The deal also achieved minimal reform on environmental permitting.

This deal slaps some patches on key issues for two years. Both sides are betting they will be better placed to get their preferred outcomes then.

The more interesting point is that the market was positioned bearishly, expecting a far more damaging and protracted negotiation.

A rotation to less defensive exposure can help underpin the equity market at these levels.

The liquidity impact is also important to remember. Treasury needs to fund about US$500 billion in spending in the next couple of months, which may check any rally in bonds as new supply comes to the market.

US jobs and economic data

US non-farm payrolls for May rose 339k, well ahead of 195k expected. There were also net revisions of +93k to previous months.

Payroll growth is running at +2.8% year-on-year.

This is still too strong for the Fed’s comfort in regard to inflation.

It also indicates there is no imminent sign of recession despite the banking crisis, which to date has had no discernible impact on the economy.

That said, the picture is complex and there were a number of mitigating data points to offset too bearish a read on the data:

  1. The Household Survey, another measure of jobs growth, saw a drop of 310k jobs. This gap has been widening for some time, but this is one of the biggest divergences in recent times. The reason is causing debate. But a shift from self-employment to working as a paid employee seems to be playing a role. The key point is that both sides of the argument around jobs growth can draw something from this month’s data.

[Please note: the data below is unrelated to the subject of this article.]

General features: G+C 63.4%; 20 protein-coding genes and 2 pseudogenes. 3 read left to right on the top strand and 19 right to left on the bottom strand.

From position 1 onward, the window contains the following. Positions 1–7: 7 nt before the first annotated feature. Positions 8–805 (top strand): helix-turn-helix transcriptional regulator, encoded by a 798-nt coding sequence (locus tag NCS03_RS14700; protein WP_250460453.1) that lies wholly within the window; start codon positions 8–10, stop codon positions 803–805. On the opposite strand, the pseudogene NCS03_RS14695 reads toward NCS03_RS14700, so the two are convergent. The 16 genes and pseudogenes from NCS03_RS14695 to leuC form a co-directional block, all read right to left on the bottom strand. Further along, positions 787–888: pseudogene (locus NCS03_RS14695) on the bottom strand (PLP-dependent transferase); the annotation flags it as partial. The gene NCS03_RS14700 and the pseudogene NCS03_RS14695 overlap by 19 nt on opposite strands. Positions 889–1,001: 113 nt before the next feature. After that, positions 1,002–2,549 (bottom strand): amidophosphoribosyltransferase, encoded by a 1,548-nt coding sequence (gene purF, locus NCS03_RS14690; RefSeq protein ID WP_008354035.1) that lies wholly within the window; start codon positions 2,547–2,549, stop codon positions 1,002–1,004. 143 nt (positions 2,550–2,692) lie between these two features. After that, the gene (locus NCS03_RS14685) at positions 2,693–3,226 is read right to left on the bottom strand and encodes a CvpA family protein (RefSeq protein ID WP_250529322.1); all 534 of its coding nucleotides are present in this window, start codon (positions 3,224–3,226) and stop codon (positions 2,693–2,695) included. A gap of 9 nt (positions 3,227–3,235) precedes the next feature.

2. The unemployment rate rose from 3.4% to 3.7%, due to the drop in the Household Survey. This is the highest rate since October.
  3. There is a rise on permanent unemployed, as opposes to temporary layoffs. This is seen historically as a lead indicator of recession. 
  4. Average weekly hours worked fell to 34.3 and has now fallen in three of last four months. This suggests employers are cutting back hours rather than laying off workers.
  5. Average hourly earnings growth slowed to 0.3% month-on-month and 4.3% year-on-year which compares to 6.4% annualised at the start of the year

Employment, hours worked and average hourly earnings combined provide a proxy for income — which has slowed to +0.2% monthly for May, but is still high at 6.2% year-on-year.

The US Job Openings and Labor Turnover Survey (JOLTS) came in stronger than expected in April. Job openings increased 358k to 10.1m, pushing the ratio of openings to unemployed back up to 1.8.

This has been regarded as a lead indicator of any loosening in the labour market which could alleviate wage pressures — but it continues to hold up more than expected.

One more helpful signal was a decline in the “Quits” rate (a proxy for employee confidence in finding a job) which could signal a decline in the employment cost index.

US monthly job layoff data has also plateaued after rising in late 2022 and early 2023. 

The May ISM manufacturing index (a survey of purchasing managers at US manufacturing firms), dipped to 46.9 from 47.1.

The decline was due to fewer new orders, which fell 3.1 points to 42.6 as inventories fell for the fifth straight month (by 0.5 points to 45.8).

This is now in-line with the Covid low and highlights that manufacturing remains soft.

It also gave a clear indication that inflationary pressures in goods are easing and should help reduce overall inflation further.